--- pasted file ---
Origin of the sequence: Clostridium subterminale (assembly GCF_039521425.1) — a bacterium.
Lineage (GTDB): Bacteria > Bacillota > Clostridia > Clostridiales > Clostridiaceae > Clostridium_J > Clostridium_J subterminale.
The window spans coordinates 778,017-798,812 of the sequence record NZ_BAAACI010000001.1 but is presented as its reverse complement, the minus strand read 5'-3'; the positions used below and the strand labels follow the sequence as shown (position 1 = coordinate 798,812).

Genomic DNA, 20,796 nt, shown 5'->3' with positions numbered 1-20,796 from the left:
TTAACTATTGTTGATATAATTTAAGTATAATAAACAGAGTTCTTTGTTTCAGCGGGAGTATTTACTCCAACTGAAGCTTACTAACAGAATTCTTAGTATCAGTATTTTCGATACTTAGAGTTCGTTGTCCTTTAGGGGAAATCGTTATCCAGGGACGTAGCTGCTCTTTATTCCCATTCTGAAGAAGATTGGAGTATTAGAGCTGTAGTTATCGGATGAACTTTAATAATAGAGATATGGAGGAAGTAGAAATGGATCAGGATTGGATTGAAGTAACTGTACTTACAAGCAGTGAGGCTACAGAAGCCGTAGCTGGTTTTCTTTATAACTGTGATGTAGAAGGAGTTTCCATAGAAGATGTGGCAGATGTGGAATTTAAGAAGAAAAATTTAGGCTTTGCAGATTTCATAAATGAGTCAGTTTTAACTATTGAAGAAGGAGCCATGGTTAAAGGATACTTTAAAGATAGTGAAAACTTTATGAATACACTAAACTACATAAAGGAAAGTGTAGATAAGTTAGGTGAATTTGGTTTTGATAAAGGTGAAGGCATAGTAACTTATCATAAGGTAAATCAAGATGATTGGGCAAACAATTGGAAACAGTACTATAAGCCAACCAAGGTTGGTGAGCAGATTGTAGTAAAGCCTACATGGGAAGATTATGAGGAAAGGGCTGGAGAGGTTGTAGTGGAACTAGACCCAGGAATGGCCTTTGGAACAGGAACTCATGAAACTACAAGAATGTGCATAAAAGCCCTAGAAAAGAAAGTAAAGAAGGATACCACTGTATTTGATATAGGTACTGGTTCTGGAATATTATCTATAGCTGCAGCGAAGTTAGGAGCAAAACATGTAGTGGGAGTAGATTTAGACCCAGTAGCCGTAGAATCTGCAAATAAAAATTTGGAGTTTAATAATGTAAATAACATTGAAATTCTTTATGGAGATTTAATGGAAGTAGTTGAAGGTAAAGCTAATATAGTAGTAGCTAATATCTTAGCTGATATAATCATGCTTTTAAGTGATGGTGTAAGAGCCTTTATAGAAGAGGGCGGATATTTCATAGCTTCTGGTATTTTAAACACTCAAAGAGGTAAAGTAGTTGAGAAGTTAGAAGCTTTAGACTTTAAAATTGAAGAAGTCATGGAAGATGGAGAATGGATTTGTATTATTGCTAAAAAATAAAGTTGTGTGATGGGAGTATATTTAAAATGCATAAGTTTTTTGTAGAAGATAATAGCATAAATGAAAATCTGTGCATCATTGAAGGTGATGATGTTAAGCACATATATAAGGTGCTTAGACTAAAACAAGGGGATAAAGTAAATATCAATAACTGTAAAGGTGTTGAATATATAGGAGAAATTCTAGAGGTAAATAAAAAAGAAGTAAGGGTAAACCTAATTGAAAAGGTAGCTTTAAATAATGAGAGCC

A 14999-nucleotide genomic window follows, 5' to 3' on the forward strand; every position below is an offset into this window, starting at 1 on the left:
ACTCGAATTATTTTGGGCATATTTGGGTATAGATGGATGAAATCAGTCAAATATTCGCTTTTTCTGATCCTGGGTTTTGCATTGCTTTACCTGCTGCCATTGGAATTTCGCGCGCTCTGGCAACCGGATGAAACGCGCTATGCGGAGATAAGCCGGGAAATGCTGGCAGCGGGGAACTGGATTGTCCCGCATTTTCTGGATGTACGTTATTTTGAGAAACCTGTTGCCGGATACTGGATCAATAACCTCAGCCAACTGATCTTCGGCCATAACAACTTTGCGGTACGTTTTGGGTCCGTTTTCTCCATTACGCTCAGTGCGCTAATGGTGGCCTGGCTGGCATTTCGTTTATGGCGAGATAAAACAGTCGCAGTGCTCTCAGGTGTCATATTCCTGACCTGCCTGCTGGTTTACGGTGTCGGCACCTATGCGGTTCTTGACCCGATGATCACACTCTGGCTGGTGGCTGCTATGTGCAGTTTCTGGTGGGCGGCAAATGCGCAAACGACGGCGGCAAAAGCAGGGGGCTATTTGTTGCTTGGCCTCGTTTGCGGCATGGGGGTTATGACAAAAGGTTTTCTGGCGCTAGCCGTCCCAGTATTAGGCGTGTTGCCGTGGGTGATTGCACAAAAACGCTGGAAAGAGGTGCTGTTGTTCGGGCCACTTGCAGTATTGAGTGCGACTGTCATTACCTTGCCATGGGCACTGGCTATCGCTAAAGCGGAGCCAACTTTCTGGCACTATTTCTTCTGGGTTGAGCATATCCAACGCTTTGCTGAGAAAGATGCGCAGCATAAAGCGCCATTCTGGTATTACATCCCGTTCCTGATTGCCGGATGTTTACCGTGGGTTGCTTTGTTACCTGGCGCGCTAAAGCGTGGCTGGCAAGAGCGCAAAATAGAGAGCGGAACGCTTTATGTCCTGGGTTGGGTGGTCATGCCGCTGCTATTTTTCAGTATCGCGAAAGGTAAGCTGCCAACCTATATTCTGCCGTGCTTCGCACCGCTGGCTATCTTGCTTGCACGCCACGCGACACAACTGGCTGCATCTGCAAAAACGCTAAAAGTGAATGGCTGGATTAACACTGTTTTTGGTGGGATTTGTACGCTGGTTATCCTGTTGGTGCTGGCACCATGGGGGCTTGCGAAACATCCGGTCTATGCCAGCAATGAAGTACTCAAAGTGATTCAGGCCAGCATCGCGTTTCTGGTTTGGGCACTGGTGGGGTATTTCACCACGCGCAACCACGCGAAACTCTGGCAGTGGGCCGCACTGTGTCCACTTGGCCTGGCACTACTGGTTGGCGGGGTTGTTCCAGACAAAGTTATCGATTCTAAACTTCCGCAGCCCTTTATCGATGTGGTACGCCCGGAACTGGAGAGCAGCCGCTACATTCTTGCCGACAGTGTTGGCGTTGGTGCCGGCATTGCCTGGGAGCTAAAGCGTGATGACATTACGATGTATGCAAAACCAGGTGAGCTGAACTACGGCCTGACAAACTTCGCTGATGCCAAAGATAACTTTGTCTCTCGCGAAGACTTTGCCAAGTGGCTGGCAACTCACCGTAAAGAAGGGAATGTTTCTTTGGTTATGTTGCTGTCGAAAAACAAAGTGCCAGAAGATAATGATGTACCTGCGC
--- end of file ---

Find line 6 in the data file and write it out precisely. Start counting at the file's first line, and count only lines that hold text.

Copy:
A 14999-nucleotide genomic window follows, 5' to 3' on the forward strand; every position below is an offset into this window, starting at 1 on the left: